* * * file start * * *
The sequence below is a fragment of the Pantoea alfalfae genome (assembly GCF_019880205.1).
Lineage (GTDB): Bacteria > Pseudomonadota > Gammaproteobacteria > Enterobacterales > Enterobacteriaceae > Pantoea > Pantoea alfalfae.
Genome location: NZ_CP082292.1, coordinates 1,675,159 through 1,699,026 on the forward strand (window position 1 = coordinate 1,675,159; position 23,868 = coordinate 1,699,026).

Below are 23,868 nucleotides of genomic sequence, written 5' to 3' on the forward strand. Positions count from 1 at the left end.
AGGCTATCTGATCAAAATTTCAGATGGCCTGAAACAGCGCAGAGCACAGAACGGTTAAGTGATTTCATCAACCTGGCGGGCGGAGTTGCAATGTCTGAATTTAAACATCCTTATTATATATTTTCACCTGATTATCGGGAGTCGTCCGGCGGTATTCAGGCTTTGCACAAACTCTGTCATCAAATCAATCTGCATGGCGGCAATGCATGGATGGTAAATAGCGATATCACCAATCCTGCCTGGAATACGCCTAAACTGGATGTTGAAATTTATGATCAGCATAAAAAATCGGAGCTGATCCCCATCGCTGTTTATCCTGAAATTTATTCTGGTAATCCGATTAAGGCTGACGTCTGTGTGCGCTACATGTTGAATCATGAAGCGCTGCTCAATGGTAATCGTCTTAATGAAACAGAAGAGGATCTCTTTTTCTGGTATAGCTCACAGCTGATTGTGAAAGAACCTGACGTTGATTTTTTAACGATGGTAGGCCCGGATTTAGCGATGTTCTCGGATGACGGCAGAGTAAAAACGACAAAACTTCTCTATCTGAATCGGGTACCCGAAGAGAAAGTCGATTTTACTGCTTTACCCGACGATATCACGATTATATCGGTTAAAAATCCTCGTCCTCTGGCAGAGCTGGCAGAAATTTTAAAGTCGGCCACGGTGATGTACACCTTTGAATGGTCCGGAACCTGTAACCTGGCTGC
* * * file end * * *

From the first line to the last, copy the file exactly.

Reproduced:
The sequence below is a fragment of the Pantoea alfalfae genome (assembly GCF_019880205.1).
Lineage (GTDB): Bacteria > Pseudomonadota > Gammaproteobacteria > Enterobacterales > Enterobacteriaceae > Pantoea > Pantoea alfalfae.
Genome location: NZ_CP082292.1, coordinates 1,675,159 through 1,699,026 on the forward strand (window position 1 = coordinate 1,675,159; position 23,868 = coordinate 1,699,026).

Below are 23,868 nucleotides of genomic sequence, written 5' to 3' on the forward strand. Positions count from 1 at the left end.
AGGCTATCTGATCAAAATTTCAGATGGCCTGAAACAGCGCAGAGCACAGAACGGTTAAGTGATTTCATCAACCTGGCGGGCGGAGTTGCAATGTCTGAATTTAAACATCCTTATTATATATTTTCACCTGATTATCGGGAGTCGTCCGGCGGTATTCAGGCTTTGCACAAACTCTGTCATCAAATCAATCTGCATGGCGGCAATGCATGGATGGTAAATAGCGATATCACCAATCCTGCCTGGAATACGCCTAAACTGGATGTTGAAATTTATGATCAGCATAAAAAATCGGAGCTGATCCCCATCGCTGTTTATCCTGAAATTTATTCTGGTAATCCGATTAAGGCTGACGTCTGTGTGCGCTACATGTTGAATCATGAAGCGCTGCTCAATGGTAATCGTCTTAATGAAACAGAAGAGGATCTCTTTTTCTGGTATAGCTCACAGCTGATTGTGAAAGAACCTGACGTTGATTTTTTAACGATGGTAGGCCCGGATTTAGCGATGTTCTCGGATGACGGCAGAGTAAAAACGACAAAACTTCTCTATCTGAATCGGGTACCCGAAGAGAAAGTCGATTTTACTGCTTTACCCGACGATATCACGATTATATCGGTTAAAAATCCTCGTCCTCTGGCAGAGCTGGCAGAAATTTTAAAGTCGGCCACGGTGATGTACACCTTTGAATGGTCCGGAACCTGTAACCTGGCTGC